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Bourassa v. State

Supreme Court of Georgia

June 28, 2019

BOURASSA
v.
THE STATE.

          Warren, Justice.

         In this criminal case, we granted a writ of certiorari to review the Court of Appeals' ruling that the trial court did not err in denying Jeffrey Alan Bourassa's motion to suppress certain intercepted phone communications. Bourassa was convicted of possessing more than one ounce of marijuana, conspiracy to commit that crime, and violating the Georgia Racketeer Influenced and Corrupt Organizations Act ("RICO") by using a telephone to arrange for the purchase of more than one ounce of marijuana from co-indictee German William Beltran. The evidence supporting these convictions was obtained during a police investigation of Beltran and others that included extensive surveillance and investigation warrants that authorized the interception of electronic and oral communications for several phone numbers, including Beltran's. Neither Bourassa's phone number nor any phone number allegedly used by him was listed as a target in the investigation warrants, and Bourassa's phone number was not known to be associated with any of the phone numbers listed in the investigation warrants as targets. However, the following evidence uncovered in the course of the investigation led police to Bourassa.

         In intercepted phone conversations and text messages between Beltran and a man who identified himself as "J" or "JB"[1] that were surveilled from March 4 to 9, 2013, the two men discussed the exchange of large quantities of marijuana and pills, and ultimately agreed to meet at a residence associated with Beltran on March 9, 2013. When those communications ended, Bourassa and his girlfriend arrived at the residence previously identified in the intercepted communications. Shortly after they left the residence, a law enforcement officer stopped their vehicle (which matched a description of the vehicle police surveillance had spotted arriving at and leaving the residence), obtained consent to search, found 448.5 grams of marijuana and $4, 800 cash inside, and arrested Bourassa and his girlfriend.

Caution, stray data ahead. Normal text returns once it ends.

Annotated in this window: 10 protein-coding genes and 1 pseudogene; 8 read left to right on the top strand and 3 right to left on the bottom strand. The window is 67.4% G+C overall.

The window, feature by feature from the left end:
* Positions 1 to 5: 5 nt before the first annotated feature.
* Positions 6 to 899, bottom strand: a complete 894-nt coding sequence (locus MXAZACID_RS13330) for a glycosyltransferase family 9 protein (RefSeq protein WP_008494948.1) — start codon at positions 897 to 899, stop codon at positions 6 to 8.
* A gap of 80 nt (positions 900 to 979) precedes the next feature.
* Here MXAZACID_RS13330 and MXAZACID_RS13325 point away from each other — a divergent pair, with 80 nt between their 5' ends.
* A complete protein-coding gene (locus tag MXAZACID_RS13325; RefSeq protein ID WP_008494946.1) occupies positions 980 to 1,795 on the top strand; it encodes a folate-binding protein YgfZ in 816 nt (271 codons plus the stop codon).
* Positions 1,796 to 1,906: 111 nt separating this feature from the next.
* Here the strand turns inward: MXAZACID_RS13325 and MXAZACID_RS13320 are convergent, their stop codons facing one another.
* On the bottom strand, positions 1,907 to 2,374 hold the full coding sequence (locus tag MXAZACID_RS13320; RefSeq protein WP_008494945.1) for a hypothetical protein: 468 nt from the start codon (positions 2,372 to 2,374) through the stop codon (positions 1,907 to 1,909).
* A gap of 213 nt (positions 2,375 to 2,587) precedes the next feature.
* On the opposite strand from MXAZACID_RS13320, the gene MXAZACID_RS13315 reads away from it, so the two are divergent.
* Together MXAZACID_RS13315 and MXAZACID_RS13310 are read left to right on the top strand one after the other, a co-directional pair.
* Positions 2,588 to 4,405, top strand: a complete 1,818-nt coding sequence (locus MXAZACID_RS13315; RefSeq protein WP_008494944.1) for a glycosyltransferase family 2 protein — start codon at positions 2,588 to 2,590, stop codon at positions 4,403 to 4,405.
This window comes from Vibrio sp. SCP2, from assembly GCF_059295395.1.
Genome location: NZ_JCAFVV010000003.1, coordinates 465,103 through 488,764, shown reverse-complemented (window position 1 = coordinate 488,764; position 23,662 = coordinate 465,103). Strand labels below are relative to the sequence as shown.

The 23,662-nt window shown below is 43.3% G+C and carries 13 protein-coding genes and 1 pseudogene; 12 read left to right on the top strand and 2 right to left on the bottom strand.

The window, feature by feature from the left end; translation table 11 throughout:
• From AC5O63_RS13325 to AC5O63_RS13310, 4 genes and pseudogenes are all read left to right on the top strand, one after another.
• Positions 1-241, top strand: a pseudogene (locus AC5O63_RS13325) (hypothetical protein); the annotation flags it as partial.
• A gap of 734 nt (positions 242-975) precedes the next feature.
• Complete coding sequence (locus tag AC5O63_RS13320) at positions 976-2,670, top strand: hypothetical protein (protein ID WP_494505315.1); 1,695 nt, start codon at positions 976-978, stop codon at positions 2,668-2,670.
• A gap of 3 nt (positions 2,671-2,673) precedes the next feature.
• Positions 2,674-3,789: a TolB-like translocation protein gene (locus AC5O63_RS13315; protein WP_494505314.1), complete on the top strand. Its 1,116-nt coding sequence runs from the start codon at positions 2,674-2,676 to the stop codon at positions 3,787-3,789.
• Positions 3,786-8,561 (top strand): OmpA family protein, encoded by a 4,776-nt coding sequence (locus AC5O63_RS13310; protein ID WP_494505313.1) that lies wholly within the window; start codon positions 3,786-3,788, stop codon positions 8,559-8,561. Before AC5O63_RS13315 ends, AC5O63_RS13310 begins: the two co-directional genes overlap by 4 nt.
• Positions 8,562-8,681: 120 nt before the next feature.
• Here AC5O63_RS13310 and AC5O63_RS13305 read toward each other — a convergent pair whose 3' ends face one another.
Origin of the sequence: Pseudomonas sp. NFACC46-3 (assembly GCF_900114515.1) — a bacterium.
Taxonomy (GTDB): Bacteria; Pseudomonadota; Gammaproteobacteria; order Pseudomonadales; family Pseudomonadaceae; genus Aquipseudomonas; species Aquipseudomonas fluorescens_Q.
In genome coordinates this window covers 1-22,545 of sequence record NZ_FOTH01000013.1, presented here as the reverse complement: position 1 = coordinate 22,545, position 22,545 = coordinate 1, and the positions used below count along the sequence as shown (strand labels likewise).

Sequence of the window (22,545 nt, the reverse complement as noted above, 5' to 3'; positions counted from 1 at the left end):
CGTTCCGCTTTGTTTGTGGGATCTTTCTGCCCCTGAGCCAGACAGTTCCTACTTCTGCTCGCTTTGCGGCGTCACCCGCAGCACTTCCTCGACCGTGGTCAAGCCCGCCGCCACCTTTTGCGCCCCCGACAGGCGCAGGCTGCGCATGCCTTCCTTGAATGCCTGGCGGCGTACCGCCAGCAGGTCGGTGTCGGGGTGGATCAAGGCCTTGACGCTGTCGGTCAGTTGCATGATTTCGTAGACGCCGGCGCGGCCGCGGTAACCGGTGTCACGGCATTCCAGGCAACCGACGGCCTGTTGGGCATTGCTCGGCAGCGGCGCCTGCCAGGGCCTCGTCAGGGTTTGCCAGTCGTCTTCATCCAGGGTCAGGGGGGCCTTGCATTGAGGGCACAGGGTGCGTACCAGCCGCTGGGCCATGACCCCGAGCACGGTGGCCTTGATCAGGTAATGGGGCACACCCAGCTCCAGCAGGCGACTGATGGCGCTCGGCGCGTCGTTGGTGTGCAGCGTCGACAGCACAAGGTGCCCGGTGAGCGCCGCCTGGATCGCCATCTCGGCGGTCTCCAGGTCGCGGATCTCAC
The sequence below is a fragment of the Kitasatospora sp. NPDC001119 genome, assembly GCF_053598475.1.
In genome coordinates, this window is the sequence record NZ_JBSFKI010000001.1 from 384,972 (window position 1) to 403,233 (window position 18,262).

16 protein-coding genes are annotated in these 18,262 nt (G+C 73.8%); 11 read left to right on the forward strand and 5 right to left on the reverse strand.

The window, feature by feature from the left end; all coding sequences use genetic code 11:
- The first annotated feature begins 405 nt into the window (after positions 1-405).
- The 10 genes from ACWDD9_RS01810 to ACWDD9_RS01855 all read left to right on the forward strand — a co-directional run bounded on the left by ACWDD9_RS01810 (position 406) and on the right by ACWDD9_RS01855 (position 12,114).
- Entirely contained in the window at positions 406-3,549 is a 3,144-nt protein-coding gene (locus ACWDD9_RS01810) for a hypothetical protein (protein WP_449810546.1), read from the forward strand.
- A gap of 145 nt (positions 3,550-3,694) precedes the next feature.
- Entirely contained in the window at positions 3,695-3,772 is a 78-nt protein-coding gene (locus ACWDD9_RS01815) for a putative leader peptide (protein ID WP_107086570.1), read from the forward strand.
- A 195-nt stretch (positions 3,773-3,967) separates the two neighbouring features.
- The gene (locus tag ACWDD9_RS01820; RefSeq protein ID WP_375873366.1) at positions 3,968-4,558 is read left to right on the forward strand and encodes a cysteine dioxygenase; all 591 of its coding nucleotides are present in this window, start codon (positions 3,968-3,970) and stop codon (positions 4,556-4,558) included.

Bourassa moved to suppress the communications intercepted in March 2013, arguing (among other things) that the investigation warrants that resulted in the interception of his phone conversations and text messages violated the laws of Georgia and the Fourth Amendment to the United States Constitution.[2] Bourassa did not testify at the hearing on the motion to suppress or stipulate that he was a party to those conversations and messages, and the State argued that he failed to prove standing. At the suppression hearing, the investigation warrants-including the applications and supporting affidavits-were admitted, and the affiant and sole witness, Sgt. Randy Folsom of the Douglas County Sheriff's Office, confirmed that neither Bourassa nor any phone number associated with him was specified as a target in the warrants. On cross-examination, defense counsel then questioned Sgt. Folsom about the intercepted phone calls:

Q. Was [Bourassa] ever part of the call or party on the call?
A. He was identified - or his phone number was identified as one of the phone numbers [that] was calling us, yes.

         Specifically, Sgt. Folsom testified that police had determined through surveillance of Beltran's phone calls that some of those calls were between Beltran and someone using a phone number that was not in Bourassa's name, but was associated with his girlfriend's Facebook account. Surveillance recordings revealed, however, that the phone number was being used by someone with a male voice. Sgt. Folsom's cross-examination continued as follows:

Q. Okay. So when was the first time that Mr. Bourassa was linked to the actual phone, not just that number, but the actual phone?
A. I believe it was - I have to go back and look at the phone calls, but I believe it's when he called and set up a drug deal and was surveilled, we got pictures of him.
Q. Okay. And so it's your belief and testimony that he was a party to some of the phone calls that were tapped, that were listened to on this tap?
A. Yeah, he was part of the conversations that we received.
Q. Okay. And how was it that you were able to identify his voice as a person on the other end? How did you make that link?
A. Basically, we didn't. I mean, it was just a phone number that he called - a male voice called and set up a drug transaction, he was surveilled to a location. We have photographs of him showing up at the exact same time and we followed him back. You know, all evidence indicated that it was him.

         On redirect examination, Sgt. Folsom testified that he had never met or interviewed Bourassa; that he had no reason to know what Bourassa's voice sounded like; that he believed it was Bourassa's voice on the recorded calls "[b]ased on the evidence we developed"; that "it's basically a guesstimate that that's [Bourassa's] ...


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